With regard to the banking sector, the Bank of Thailand aims to further liberalize banking activities by broadening cross-border banking networks. We encourage Thai commercial banks to further expand their regional presence to support businesses operating in the GMS. In addition, we fully support foreign banks to use Thailand as a springboard to expand their businesses into the subregion. Recently, Bank of Tokyo-Mitsubishi acquired a microfinance bank in Cambodia, using Bank of Ayudhya as such a springboard; and in 2014, CIMBThai bank set up its first branch in Vientiane.

Moreover, the Bank of Thailand has been relaxing regulations to further accommodate investors in the GMS. We will allow them to take loans from Thai banks for direct investment in the GMS without a cap. We also lifted the cap on outflows of transporting baht in cash to GMS countries from half a million to two million baht per trip.

In this connection, we have now started to see the results of the increased flexibility, which helps multinational corporations to establish Treasury Centers and International Headquarters in Thailand. As of now, there are 13 companies holding Treasury Center licenses, of which 4 have been granted in the past 3 months, with one more awaiting approval from the Ministry of Finance. Many more have also made inquiries, which I am pleased to see.

The second area is to foster the growth of regional capital markets.

Apart from the banking sector, well-developed capital markets are critical to nurture sustainable development of financial interconnections. In this light, Thailand is playing a proactive role to enhance our capital market capacity, aiming to link up GMS capital markets with global investors. Firms from the GMS 7 can raise funds through the Thai capital market to facilitate their businesses, while global investors can invest in products with GMS exposure. As I mentioned earlier, we have seen successful and fast-selling baht bonds, issued in Thailand by the Lao government and corporates. A few years ago, we allowed companies operating in the GMS to be listed on the Thai stock exchange using the holding company structure. In addition, Thailand offers a more opened platform for GMS investors and global players looking for opportunities in the GMS. A new rule has allowed foreign firms, including those from the GMS, to launch IPOs in Thailand and become listed in the Thai stock exchange. This is aimed to provide global investors with wider choices of investment, and to provide an ideal financing destination for both GMS members and global players.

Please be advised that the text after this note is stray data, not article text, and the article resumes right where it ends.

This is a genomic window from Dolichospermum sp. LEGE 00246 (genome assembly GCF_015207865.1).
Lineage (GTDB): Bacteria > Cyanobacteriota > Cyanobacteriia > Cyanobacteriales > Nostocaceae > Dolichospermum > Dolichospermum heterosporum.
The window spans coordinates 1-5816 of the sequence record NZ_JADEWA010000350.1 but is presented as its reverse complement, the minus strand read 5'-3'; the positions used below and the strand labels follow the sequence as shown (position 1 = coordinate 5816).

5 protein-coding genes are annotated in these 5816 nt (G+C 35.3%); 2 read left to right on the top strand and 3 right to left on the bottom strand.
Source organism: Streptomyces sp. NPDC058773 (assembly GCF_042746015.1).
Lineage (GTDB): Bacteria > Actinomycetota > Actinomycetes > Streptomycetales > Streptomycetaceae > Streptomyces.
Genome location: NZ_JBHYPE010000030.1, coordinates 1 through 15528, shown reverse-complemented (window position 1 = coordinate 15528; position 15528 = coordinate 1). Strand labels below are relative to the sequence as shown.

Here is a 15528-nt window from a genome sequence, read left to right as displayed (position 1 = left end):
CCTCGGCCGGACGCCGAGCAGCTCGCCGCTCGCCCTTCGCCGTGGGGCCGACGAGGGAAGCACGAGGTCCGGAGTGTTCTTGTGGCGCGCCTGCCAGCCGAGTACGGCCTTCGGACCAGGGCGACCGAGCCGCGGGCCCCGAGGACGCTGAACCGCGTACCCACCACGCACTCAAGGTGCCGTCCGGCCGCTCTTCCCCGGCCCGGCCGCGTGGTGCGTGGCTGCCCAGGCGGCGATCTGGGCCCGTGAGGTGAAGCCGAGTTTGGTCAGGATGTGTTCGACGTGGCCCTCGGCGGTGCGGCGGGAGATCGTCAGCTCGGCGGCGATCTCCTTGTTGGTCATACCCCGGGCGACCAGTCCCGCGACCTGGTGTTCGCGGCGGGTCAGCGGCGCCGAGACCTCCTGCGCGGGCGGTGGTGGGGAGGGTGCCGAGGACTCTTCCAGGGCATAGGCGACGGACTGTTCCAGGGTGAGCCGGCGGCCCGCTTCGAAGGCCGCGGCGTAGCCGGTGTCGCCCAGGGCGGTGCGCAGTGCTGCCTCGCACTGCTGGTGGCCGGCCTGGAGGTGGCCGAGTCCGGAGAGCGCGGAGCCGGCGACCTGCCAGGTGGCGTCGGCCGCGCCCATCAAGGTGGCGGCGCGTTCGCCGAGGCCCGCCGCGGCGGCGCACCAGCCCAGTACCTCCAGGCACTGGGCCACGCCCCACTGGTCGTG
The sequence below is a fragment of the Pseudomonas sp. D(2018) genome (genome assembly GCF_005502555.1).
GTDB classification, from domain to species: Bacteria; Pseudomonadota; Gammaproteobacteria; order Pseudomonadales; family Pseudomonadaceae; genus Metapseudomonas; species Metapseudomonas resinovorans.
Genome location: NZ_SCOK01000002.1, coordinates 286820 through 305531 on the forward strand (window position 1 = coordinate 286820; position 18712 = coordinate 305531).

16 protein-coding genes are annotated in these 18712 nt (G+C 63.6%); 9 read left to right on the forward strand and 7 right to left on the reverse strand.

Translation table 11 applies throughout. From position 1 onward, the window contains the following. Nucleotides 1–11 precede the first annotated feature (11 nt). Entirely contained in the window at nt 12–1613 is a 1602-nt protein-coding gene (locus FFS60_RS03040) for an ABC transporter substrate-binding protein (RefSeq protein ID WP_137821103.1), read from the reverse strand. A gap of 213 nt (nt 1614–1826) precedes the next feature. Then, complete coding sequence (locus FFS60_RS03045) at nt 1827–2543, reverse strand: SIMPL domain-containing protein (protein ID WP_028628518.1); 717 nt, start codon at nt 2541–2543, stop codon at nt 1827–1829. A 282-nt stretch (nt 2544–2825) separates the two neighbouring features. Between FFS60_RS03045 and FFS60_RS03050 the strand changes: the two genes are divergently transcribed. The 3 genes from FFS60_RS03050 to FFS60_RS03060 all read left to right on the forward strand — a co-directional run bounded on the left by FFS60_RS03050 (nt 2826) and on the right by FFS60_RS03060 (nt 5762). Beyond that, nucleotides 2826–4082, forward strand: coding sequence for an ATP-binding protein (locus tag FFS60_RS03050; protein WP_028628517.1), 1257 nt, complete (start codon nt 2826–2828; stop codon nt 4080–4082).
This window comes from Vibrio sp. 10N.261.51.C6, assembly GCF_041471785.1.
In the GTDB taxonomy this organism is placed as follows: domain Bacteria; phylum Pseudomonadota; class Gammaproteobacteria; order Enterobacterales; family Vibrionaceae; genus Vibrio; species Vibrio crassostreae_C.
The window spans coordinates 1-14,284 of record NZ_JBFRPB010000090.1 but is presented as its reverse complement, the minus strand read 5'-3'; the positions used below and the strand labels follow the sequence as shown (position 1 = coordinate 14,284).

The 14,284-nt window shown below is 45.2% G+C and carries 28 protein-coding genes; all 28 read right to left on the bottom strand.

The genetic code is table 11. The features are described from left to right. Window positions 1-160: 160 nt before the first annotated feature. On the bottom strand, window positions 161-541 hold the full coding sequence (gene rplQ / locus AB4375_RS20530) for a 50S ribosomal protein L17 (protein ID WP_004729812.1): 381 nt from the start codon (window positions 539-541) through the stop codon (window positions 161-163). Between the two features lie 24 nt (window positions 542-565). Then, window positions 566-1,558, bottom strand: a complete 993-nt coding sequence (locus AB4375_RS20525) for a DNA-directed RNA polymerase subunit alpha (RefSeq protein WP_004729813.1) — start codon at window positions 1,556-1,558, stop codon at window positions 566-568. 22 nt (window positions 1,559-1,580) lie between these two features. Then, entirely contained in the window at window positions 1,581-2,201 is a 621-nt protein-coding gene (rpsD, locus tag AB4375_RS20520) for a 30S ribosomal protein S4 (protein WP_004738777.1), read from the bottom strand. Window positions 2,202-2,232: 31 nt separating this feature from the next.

The last area of policy to promote GMS financial connectivity is the better-connected payment networks.

Under the Bank of Thailand's Payment Systems Roadmap, we will continue to work with regional regulators to advance payment systems connectivity to support trades, labor movements and tourisms. At present, we are building new electronic payment infrastructure under the National e-Payment Plan. GMS countries can leverage on this infrastructure to improve system capability and connectivity.

Ladies and gentlemen,

The GMS is a subregion of opportunities. The ASEAN Economic community is now in full swing, and CLMV members have now eliminated the last set of tariffs since the beginning of this year. Economic transitions following the liberalization in GMS countries have unlocked opportunity for foreign investors. Higher purchasing power from growing and young middle-class translates into higher demand for goods, services and more sophisticated financial services to be met.

Enhanced regional connectivity is a key to shared prosperity of the GMS. The Bank of Thailand is committed to promoting financial system connectivity to facilitate closer economic integration, and is ready to move forward with our partners both in Thailand and the GMS.

Finally, I thank Euromoney once again for organizing this important conference. I wish you productive and engaging sessions throughout the conference.

Kob Khun Krub.